Waggner wows his coach

The most spectacular hit AND the most spectacular interception of Saturday's scrimmage were made by the same Tennessee safety ... and, no, his name wasn't Eric Berry.

The player in question was Prentiss Waggner, a 6-2 177-pound redshirt freshman from Clinton, La., who has a world of potential that he appears ready to unleash.

Waggner belted tailback Tauren Poole out of bounds on one play with a thunderous lick virtually identical to the one Berry landed on Knowshon Moreno that put the superstar tailback out of the UT-Georgia game last fall. The shoulder pads-to-shoulder pads blow sent Poole flying out of bounds as if he'd been struck by a cannon ball.

Waggner's interception was equally eye-catching. Reacting quickly to a B. J. Coleman pass that was tipped at the line of scrimmage, Waggner picked off the deflection and raced 60 yards up the East sideline at Haslam Field for a touchdown.

Several dozen media and invited guests attending the scrimmage clearly were impressed by Waggner's spectacular performance. So was Tennessee secondary coach Willie Mack Garza.

"He's an unbelievable football player," Garza said. "He's probably made the most progress (of any Vol defensive back) from Day One to the practice today. He really, really did an unbelievable job out there."

Apparently realizing his praise of Waggner might be a little over the top, Garza elected to qualify his comments a bit. But only a little bit.

"You never know for sure until you see the film," the Vol aide said. "It's never as good or as bad as you think; it's somewhere in between. But he stood out to me – big hits, big interceptions, just big plays overall. He's a pleasant surprise. He's definitely going to be a player for us, I think."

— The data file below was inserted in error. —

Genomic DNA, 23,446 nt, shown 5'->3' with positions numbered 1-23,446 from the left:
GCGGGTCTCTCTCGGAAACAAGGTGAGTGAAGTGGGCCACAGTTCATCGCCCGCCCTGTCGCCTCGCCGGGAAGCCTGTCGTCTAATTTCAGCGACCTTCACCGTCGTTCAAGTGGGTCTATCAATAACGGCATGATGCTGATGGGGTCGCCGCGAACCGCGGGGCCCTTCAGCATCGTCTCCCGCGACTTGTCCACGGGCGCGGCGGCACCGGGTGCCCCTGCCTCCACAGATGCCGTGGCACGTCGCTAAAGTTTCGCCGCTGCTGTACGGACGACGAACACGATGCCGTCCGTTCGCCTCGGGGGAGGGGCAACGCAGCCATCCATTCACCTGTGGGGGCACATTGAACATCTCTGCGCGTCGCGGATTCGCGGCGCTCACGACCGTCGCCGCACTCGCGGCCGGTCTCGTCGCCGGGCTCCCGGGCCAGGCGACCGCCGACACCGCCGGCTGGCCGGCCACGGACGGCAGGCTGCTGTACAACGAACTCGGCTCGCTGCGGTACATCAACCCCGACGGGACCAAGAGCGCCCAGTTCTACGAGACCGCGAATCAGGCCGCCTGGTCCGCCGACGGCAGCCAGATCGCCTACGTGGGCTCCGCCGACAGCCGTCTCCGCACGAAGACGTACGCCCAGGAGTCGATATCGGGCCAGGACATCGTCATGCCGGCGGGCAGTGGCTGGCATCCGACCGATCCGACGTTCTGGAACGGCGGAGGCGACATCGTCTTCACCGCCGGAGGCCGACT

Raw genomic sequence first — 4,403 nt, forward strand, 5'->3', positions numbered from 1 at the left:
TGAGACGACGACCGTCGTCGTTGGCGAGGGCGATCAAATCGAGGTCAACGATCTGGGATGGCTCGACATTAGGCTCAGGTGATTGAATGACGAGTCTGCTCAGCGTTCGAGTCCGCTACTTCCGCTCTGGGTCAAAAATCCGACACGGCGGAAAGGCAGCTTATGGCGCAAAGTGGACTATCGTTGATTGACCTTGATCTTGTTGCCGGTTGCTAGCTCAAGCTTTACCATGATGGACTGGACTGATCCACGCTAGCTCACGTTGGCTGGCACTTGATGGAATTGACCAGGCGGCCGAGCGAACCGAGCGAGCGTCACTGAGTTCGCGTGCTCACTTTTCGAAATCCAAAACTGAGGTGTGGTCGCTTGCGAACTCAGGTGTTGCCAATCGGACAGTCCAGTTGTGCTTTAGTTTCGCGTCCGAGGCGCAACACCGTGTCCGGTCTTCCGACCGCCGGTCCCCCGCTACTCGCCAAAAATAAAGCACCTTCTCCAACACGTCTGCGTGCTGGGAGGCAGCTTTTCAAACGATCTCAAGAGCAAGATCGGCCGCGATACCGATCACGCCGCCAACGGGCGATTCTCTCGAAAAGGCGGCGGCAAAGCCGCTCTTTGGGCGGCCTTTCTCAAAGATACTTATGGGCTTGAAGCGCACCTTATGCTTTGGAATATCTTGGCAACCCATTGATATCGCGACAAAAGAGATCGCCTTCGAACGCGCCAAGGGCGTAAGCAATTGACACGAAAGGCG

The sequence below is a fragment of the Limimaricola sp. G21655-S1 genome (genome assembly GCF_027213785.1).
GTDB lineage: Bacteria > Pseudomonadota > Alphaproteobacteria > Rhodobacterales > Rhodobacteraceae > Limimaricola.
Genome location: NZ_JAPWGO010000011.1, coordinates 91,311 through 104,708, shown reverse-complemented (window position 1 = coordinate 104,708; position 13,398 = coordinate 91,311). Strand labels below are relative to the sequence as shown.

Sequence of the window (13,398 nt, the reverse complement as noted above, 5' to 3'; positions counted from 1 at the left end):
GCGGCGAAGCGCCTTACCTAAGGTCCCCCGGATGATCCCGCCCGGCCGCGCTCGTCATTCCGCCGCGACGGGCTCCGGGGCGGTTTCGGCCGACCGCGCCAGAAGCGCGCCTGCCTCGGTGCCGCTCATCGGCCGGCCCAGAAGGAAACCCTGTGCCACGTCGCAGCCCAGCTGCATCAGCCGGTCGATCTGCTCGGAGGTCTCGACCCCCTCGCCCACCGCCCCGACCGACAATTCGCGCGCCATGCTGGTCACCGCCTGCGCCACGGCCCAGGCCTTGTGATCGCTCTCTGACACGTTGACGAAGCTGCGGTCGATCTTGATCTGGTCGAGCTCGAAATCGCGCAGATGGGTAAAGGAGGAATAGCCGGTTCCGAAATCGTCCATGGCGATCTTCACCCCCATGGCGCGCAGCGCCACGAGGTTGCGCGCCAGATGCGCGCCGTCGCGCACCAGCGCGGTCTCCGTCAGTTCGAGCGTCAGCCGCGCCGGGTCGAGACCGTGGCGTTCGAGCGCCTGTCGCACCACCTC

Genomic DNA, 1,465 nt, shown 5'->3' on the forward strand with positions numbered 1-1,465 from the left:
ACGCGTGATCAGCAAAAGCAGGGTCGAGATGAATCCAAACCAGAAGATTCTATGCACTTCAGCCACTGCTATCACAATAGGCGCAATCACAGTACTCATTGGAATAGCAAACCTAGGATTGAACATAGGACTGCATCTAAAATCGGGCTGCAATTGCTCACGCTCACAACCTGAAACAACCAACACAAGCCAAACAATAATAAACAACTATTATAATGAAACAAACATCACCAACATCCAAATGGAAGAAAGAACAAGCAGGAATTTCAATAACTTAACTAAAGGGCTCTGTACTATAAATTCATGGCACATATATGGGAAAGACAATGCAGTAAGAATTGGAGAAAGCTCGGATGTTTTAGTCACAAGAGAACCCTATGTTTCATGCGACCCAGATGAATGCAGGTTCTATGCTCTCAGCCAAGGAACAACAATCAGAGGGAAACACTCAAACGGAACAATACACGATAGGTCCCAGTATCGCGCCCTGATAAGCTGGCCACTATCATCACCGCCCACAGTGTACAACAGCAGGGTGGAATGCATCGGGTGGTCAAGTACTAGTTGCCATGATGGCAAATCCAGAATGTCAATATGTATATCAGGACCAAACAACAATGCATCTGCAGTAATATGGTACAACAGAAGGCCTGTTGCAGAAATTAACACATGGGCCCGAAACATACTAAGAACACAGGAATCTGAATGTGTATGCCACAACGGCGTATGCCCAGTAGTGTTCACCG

Waggner exhibited tremendous potential as a true freshman in preseason scrimmages last August. Since Tennessee featured perhaps the finest pair of safeties in college football – Berry and Demetrice Morley – the Vol staff decided to redshirt him, rather than squander a year of his eligibility as a little-used reserve.

Even with Berry and Morley coming back for another year, Waggner appears ready to join the safety rotation in 2009. He's improving each time he takes the practice field.

"Now he's getting more comfortable with the defense – the package, what our expectations are – and he's starting to shine now," Garza said. "He's starting to flourish."

A consensus All-American as a sophomore last fall, Berry is a lock to start at strong safety this fall. Waggner could put some real heat on the up-and-down Morley at free safety, however.

"No doubt. No doubt," Garza said. "He (Waggner) is a great competitor, and he's competing for a spot. Everybody is, though. This is an evaluation time. We're trying to find the best four or five players to put out there in the secondary."

If he continues to shine the way he did in Saturday's scrimmage, Prentiss Waggner will be one of those five.

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